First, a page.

The Robot Smiley

Grapefruit — the smell of youth

According to a study by smellologist Alan R. Hirsch, grapefruit ought to be the hot new scent in women’s perfume. That’s because in a recent experiment, he found that men who were exposed them to the smell of grapefruit tended to judge the women around them to be five years younger than they actually were. As the Chicago Sun-Times reports:

In his study, 37 people, after wearing a surgical mask infused with various odors or no odor at all, were asked to estimate ages of people in 108 photos. On average, the men in the study underestimated the age of the women in the photos by five years. A later study using real people instead of pictures had similar results.

Even more amusing is the fact that “Hirsch got the idea after conducting a similar study that found that men sniffing a mixed floral scent on average believed women were 12 pounds lighter than they actually were.”

Judging by his web site, Hirsch spends an inordinate amount of time investigating which smells will get us to do the nasty. In another recent experiment, he tested the effect of various combination odors on men’s penile blood-flow. His findings? “Lavender and pumpkin pie” was the ultimate scent of passion, causing a 40% increase, while the runner-up — with an increase of 31.5% — was a subtle blend of “doughnut and black licorice”.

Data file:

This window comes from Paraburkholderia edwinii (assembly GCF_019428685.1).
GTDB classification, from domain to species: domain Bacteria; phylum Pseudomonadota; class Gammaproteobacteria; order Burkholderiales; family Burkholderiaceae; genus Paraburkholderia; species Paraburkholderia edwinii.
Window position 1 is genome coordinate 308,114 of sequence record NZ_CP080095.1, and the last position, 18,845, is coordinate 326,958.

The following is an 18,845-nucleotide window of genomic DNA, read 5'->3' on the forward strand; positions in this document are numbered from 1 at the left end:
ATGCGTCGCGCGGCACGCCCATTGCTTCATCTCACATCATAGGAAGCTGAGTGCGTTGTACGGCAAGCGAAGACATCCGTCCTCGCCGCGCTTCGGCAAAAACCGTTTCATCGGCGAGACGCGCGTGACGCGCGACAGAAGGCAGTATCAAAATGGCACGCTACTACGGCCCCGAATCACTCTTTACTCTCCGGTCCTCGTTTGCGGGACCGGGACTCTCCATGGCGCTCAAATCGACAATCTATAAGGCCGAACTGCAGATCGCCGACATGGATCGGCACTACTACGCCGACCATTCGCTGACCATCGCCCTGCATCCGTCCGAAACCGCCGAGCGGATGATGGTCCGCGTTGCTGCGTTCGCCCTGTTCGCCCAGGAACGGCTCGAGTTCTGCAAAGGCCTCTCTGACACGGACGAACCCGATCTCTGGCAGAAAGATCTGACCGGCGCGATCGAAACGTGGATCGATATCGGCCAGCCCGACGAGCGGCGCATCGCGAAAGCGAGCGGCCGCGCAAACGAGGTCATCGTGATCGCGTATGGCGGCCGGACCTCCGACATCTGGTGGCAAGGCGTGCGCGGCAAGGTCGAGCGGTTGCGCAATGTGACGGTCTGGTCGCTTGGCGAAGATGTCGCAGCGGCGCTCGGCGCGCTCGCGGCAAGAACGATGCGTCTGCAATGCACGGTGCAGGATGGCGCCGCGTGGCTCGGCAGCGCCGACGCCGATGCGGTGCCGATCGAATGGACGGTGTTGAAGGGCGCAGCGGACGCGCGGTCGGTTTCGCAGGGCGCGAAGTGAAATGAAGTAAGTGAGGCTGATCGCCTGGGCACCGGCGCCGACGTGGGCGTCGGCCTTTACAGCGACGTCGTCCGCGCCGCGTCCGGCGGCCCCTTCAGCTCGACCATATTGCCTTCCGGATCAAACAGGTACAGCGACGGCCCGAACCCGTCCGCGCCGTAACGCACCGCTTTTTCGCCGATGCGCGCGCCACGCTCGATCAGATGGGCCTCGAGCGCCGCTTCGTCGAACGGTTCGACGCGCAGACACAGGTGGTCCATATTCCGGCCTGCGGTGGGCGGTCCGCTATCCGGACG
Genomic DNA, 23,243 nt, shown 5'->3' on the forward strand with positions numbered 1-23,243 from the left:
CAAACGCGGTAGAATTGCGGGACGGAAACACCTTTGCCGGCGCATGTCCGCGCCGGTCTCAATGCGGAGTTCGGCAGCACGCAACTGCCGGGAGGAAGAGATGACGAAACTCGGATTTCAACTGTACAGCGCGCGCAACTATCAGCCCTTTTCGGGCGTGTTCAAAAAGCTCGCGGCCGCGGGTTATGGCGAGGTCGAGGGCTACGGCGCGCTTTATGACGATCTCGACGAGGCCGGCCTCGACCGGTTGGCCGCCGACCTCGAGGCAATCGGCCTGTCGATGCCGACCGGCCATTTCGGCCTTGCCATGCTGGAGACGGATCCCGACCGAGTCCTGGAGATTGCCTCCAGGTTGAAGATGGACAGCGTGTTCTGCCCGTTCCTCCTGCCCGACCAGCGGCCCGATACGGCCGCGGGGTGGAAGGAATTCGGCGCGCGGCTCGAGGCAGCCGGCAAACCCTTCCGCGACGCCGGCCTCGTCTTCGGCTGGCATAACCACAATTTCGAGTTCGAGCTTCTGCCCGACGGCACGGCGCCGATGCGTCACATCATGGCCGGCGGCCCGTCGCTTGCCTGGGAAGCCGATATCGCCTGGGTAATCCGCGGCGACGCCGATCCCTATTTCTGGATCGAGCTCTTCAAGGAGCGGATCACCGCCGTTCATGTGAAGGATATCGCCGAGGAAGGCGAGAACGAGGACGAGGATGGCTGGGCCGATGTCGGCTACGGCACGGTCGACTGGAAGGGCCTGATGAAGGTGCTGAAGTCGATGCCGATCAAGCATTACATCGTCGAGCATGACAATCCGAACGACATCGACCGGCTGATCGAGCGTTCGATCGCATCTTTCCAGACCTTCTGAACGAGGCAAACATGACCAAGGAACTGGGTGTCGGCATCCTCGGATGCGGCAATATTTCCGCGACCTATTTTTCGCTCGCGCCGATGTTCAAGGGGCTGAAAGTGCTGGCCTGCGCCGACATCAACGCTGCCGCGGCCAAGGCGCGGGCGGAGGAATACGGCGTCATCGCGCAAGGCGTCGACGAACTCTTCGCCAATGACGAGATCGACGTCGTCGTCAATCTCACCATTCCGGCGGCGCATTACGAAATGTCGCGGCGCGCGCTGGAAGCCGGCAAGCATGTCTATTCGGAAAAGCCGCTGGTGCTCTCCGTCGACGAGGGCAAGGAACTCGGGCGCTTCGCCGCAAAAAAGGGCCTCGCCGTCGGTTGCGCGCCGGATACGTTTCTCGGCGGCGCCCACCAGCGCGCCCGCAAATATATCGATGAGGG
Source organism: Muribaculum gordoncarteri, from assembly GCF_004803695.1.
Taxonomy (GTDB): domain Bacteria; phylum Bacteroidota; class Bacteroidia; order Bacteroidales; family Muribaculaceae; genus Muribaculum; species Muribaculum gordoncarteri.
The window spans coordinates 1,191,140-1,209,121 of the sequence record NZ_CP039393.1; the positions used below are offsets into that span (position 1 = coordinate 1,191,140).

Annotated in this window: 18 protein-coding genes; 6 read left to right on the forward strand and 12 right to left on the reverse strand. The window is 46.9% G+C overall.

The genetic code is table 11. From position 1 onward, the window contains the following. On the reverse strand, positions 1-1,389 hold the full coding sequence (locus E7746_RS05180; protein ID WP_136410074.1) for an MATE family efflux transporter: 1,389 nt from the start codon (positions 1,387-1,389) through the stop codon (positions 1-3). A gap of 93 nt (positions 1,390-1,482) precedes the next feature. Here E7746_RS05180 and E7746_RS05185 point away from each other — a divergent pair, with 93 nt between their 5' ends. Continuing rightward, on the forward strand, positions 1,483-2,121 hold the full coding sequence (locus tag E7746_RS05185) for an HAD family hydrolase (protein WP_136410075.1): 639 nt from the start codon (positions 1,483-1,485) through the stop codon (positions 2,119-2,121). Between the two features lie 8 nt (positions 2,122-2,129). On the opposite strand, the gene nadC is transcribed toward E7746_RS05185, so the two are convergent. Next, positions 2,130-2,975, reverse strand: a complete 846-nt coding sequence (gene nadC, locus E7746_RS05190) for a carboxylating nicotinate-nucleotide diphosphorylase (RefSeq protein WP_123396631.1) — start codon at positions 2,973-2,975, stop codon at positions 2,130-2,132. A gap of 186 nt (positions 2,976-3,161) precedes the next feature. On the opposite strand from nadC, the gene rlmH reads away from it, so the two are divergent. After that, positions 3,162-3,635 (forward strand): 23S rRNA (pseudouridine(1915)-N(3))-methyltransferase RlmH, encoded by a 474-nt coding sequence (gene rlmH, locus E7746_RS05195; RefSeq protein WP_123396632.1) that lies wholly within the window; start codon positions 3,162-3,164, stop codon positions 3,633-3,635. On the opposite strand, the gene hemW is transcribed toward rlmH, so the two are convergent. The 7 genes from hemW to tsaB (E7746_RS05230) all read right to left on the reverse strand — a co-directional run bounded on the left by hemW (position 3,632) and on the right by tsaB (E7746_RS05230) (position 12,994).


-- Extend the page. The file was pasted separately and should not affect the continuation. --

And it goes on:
Doughnuts mixed with black licorice?

(Thanks to Peter Sagal for this one!)

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I'm Clive Thompson, the author of Smarter Than You Think: How Technology is Changing Our Minds for the Better (Penguin Press). You can order the book now at Amazon, Barnes and Noble, Powells, Indiebound, or through your local bookstore! I'm also a contributing writer for the New York Times Magazine and a columnist for Wired magazine. Email is here or ping me via the antiquated form of AOL IM (pomeranian99).

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